I’m not sure if you’re ready for hot food, but I really am. In order to get ready for work after a week of vacation, I needed something hearty but not heavy. Spaghetti squash seemed to fit the bill with some meatballs and mushrooms and onions. It seems I reach over and over again for mushrooms and caramelized onions every time I need comfort food or hearty food — do you have go-to ingredients that help you face the world? Because mine are apparently mushrooms (which Denise hates) and onions. They’re so earthy and grounded.
Spaghetti squash is weird, and while I don’t think it’s actually a substitute for pasta, it is a good vehicle for some thinner sauces. Putting the squash in the pan to soak up the meatball fats and the onion oil means you lose none of the flavors. It’s possible that this dish is even paleo-friendly, but I won’t claim to know the rules behind that diet. If you want a little less fat in the sauce, drain the pan after sauteing the meatballs or scoop up the onions, mushrooms, and meatballs with a slotted spoon and put them on the squash.
This dish will fortify you and make you ready to face the rest of summer.
Meatballs with Mushrooms, Onions, and Spaghetti Squash
An earthy but not too heavy dish to make you ready to face anything.
1/2teaspoonkosher saltdivided into two 1/4t servings
18 oz. packagemushroomsbroken into pieces
1/2poundground beef(I prefer 85/15 mix)
1/2 poundground pork
2Tablespoonsfine bread crumbs or starch-based gluten-free flour
fresh ground pepper,to taste
1 Tablespoon water
Pre-heat oven to 400°F. Poke a hole in a spaghetti squash and throw it in the oven, on the rack. Bake for an hour. (You can also slice it in half and bake it for 30-45 minutes. I prefer the lazier approach. Learn more from the link in the notes.)
Heat the olive oil in a skillet over medium-low heat (cast iron is best for making great caramelized onion). When it's hot, add the onions and 1/4 teaspoon salt. Stir well, to coat all the onion with oil, and then cook, stirring occasionally, for about 45 minutes.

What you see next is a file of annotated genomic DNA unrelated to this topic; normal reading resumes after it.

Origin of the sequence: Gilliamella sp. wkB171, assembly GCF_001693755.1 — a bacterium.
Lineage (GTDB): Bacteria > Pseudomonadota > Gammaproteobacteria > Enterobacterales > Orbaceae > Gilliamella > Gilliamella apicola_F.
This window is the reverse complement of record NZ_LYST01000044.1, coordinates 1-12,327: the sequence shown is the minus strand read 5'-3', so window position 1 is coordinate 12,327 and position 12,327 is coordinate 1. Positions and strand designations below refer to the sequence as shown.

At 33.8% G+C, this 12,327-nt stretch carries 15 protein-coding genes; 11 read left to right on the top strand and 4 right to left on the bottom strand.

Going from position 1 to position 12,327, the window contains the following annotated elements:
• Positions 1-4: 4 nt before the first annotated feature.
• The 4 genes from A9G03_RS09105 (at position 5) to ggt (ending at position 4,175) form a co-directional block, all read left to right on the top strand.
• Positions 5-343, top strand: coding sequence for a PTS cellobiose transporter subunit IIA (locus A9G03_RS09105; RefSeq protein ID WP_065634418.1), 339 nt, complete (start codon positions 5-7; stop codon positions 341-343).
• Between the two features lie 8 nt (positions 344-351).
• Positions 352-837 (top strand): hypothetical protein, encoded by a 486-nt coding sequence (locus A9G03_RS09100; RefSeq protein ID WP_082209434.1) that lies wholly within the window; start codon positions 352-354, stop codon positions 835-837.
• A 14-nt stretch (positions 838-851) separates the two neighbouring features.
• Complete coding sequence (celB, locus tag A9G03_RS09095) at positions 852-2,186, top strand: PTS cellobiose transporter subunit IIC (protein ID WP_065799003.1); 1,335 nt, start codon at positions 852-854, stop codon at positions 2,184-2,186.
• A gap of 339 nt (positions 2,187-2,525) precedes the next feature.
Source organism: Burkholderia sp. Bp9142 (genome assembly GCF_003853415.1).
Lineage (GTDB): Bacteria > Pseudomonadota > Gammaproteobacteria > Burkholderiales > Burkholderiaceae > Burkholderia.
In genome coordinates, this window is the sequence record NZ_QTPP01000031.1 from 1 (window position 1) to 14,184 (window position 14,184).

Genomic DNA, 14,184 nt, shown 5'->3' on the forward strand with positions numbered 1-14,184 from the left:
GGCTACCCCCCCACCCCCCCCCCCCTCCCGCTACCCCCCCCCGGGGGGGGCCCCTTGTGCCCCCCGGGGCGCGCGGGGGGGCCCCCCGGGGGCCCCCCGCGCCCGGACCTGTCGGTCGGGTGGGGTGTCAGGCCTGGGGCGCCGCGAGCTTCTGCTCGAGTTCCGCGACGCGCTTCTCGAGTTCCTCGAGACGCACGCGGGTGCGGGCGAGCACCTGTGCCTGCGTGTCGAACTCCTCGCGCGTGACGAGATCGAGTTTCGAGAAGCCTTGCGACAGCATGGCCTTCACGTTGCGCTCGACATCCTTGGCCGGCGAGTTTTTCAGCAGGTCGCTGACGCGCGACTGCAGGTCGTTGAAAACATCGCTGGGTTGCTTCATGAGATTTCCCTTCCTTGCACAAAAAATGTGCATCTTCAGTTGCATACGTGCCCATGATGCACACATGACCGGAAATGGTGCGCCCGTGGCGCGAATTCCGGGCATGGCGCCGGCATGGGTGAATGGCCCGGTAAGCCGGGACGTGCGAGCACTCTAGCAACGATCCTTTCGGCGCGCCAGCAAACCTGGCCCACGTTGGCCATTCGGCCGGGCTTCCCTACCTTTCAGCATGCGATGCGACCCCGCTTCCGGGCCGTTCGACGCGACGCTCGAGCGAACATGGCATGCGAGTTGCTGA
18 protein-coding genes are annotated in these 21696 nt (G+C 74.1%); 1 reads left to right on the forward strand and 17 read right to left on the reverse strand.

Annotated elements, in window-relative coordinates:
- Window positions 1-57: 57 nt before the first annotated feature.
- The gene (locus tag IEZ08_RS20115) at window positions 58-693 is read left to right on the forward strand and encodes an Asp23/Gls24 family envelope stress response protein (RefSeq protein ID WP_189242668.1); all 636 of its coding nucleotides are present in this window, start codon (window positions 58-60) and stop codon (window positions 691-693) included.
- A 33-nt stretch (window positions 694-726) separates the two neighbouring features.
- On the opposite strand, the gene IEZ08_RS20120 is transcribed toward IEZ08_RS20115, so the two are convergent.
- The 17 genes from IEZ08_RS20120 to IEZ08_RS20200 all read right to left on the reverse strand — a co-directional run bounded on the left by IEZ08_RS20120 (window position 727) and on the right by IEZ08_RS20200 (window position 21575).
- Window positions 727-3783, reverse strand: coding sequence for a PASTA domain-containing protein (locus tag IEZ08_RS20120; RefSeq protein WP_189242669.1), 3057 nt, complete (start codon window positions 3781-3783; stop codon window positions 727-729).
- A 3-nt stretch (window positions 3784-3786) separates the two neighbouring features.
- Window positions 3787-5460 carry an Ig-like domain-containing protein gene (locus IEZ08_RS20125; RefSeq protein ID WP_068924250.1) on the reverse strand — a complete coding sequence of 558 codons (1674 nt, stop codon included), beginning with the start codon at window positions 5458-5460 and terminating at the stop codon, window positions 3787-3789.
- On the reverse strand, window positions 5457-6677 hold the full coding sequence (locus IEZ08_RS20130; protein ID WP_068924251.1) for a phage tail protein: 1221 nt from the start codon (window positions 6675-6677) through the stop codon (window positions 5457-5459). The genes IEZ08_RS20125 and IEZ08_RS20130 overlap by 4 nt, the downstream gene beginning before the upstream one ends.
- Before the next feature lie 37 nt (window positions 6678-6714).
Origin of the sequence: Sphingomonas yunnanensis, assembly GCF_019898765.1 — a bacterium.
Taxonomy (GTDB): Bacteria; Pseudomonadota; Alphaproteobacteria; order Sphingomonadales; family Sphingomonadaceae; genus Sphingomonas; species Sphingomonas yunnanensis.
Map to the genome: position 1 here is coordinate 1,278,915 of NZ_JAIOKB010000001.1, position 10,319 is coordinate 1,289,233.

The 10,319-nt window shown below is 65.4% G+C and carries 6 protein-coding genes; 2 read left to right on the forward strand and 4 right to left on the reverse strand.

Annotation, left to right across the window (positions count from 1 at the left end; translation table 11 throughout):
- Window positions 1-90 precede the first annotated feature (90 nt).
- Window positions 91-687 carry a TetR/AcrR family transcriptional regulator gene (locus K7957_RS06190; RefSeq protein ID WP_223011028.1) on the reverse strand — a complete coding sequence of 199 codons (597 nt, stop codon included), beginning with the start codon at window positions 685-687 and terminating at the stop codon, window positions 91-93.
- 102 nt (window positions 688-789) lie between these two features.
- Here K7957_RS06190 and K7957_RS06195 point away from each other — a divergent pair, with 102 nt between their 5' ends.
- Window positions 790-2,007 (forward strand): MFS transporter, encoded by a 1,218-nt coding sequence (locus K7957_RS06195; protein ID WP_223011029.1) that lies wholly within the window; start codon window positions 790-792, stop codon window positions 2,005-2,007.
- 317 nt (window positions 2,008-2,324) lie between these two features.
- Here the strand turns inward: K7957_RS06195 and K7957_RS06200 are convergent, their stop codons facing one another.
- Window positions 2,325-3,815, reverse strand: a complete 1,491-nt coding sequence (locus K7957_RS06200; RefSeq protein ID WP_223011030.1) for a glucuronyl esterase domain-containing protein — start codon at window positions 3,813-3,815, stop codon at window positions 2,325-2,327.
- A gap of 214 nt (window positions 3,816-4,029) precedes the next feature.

Meanwhile, make the meatballs by mixing the beef, pork, oregano, basil, and bread crumbs or starchy gluten-free flour. Because they will be more tender if you work the meat less, I break up the meats first, sprinkle the seasonings over, and then lightly mix before forming ping-pong ball-sized meatballs. I get about 14 meatballs from a pound of meat.
Your squash is likely done now. Take it out and let it cool. As soon as you can, slice it in half to let it cool more.
When the onions are beginning to get a pretty caramel brown, push them all to the sides and add the meatballs. You might need to do this in two batches to have enough room to stir.
When the meatballs are browned on most sides, add the mushrooms, the second 1/4 teaspoon of salt, pepper, and the water. Stir well (but gently -- the meatballs are still delicate) and cover for about 5 minutes. When the mushrooms have started to cook, stir again, and cover for another 5 minutes.
Taste and adjust seasonings if necessary.
Scoop out the seeds and pulp. Then scoop out the squash and stir it in to the skillet. You will be able to see when it's soaked up the sauce, and then it's ready to serve.
If you've never cooked spaghetti squash before, check out this lesson from The Kitchn. You can also check out Denise's Meatball Sub Meatballs recipe, if you like a more substantial meatball. Mine is a streamlined version for a quick meal.